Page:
At the age of 25, Delaware’s Ray McCurry tried his luck at water-skiing for the first time. Little did he know at the time that some 55 years later, he would still be skiing at the age of 80, nor did he know the sport would become a family affair over several generations.
“I have four children — all adults with the oldest being 60 — that water ski,” McCurry said. “All the grandkids and great-grandkids are all excellent water-skiers.”
McCurry said his love for water-skiing began at the age of 25 when he and his father met up with one of his father’s friends who owned a boat. He said his father began water-skiing in the 1950s and never looked back.
“I use to brag about him still water-skiing at 75,” McCurry said. “And now, here I am at 80.”
McCurry said that water-skiing wasn’t very popular before the 1950s when his father started.
“Back then, they didn’t have boats that could pull a water-skier,” he said. “They used 25-horsepower motors. You need a 100-horsepower motor to pull a person out of the water.”
McCurry added he and his family have vacationed and water-skied in Apple Valley, Mount Vernon, Arkansas, Missouri, Tennessee, Florida, Georgia, and a few other places in the United States.
“It’s about family,” said Kathleen Bensi, McCurry’s daughter and avid water-skier. “We were always (on) a boat or driving in a car going on vacation.”
The family tradition continues to this day. McCurry said they’re getting ready to go out to Arkansas where his son has a lake house to go water-skiing.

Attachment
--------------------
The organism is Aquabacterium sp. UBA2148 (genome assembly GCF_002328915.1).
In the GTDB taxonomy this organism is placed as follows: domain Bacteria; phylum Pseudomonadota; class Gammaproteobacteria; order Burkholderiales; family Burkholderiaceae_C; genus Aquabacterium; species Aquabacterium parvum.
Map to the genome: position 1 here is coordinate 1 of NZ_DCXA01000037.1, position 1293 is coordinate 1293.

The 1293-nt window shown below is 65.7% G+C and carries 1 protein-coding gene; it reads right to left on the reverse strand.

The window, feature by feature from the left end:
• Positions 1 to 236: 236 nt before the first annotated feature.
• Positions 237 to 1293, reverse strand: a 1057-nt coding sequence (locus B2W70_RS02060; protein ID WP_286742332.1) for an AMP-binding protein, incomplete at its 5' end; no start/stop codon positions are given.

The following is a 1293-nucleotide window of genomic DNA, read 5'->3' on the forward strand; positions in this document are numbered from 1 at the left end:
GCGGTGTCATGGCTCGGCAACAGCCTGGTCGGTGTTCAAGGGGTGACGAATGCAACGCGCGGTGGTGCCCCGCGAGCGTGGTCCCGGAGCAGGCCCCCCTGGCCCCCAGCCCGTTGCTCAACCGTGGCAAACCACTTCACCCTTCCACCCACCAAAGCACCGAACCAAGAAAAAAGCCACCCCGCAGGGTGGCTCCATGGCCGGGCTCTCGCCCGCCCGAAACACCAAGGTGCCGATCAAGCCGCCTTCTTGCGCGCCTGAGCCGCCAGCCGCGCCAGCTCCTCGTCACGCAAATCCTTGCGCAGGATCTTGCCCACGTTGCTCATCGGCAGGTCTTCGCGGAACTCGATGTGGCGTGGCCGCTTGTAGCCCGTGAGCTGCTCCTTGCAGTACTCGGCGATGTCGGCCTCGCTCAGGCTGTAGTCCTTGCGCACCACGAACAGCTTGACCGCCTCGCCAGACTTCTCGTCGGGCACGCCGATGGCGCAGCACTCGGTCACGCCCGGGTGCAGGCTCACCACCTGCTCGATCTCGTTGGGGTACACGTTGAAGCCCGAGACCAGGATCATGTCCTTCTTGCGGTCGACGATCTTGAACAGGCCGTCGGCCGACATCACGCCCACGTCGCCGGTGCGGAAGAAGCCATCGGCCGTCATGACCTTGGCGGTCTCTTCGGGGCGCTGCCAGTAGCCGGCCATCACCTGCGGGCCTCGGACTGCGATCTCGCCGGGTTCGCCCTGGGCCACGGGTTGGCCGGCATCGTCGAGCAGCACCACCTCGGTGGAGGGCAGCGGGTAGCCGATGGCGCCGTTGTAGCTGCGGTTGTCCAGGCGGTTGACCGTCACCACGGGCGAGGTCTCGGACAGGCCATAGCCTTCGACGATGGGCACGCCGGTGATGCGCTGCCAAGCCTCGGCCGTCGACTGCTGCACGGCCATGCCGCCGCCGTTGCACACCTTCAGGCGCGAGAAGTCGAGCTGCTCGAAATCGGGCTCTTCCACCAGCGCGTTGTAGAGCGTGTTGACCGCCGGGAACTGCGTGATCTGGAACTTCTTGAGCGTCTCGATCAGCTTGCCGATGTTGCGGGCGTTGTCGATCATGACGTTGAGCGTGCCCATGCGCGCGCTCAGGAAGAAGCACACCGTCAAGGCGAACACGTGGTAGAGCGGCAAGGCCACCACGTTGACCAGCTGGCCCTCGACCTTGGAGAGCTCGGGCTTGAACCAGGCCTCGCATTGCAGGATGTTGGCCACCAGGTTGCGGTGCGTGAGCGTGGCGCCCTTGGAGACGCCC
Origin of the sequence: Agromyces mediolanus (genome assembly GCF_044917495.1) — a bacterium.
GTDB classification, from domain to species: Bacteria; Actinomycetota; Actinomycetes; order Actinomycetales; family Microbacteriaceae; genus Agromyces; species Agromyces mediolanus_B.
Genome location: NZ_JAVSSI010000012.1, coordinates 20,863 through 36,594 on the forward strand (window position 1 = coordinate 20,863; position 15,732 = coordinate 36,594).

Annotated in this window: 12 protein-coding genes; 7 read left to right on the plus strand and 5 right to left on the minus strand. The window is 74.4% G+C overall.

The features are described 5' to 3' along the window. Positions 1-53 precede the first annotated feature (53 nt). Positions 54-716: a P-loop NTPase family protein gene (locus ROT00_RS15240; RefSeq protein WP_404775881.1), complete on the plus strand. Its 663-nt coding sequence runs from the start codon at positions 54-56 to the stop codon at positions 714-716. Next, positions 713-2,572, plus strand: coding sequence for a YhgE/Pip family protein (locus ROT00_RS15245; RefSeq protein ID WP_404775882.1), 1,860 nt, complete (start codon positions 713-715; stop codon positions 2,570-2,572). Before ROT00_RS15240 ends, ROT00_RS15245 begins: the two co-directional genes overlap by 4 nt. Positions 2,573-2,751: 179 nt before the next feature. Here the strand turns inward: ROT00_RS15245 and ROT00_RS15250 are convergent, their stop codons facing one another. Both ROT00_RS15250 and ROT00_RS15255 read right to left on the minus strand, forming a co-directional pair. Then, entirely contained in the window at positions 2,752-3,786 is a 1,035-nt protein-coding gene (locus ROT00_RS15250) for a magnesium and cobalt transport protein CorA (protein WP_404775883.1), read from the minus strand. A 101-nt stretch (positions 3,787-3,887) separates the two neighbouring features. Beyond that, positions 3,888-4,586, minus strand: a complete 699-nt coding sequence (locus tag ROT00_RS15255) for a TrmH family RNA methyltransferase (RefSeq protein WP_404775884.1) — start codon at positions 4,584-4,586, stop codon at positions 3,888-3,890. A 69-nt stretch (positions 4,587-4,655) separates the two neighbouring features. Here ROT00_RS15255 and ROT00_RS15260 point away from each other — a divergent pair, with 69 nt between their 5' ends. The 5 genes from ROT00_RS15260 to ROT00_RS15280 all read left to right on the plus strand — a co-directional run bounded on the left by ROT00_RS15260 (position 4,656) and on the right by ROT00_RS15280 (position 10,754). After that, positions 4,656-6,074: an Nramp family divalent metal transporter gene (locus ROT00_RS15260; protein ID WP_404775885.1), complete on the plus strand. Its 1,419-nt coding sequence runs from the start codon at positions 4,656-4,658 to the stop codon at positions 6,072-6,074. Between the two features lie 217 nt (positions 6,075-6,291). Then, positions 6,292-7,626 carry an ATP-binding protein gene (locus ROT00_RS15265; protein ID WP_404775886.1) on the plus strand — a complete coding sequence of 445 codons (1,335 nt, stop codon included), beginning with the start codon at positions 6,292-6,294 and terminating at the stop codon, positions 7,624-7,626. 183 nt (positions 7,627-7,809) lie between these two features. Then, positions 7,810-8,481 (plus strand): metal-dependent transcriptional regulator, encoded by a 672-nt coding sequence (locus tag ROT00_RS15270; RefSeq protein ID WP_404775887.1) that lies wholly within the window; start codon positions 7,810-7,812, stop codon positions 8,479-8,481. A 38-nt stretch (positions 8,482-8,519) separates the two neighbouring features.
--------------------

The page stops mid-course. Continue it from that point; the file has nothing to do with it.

In Florida, McCurry said he used to ski on the marshes, he just had to watch out for snakes and alligators. He said he joined a water-skiing club at a senior resort in Florida, and one day, he asked if there were any alligators in the lake.
“One of the guys said, ‘You don’t need to worry because they are more afraid of you than you are of them,’” he said.
McCurry said he and his family used to ski on the Scioto River until Alum Creek was built.
“We watched them dig out and fill Alum Creek,” he said. “We didn’t know just how dirty the Scioto River was until we started skiing on Alum Creek.”
When McCurry is on the lake water-skiing, he uses only one ski.
“It’s a 1950 slalom wood ski,” he said. “Some people use them as a wall decoration, but it was the hardest thing I ever learned to do. Getting up on one ski.”
McCurry said that he still plays golf and pickleball, and he still snows skis and rides a motorcycle.
“I just can’t sit around,” he said.
But, when it comes to his passion, McCurry said it is water-skiing.
“I just love being out there on that ski,” he said. “Every year I wonder if I’ll be able to do it the next year.”
Contact D. Anthony Botkin at 740-413-0902. Follow him on Twitter @dabotkin.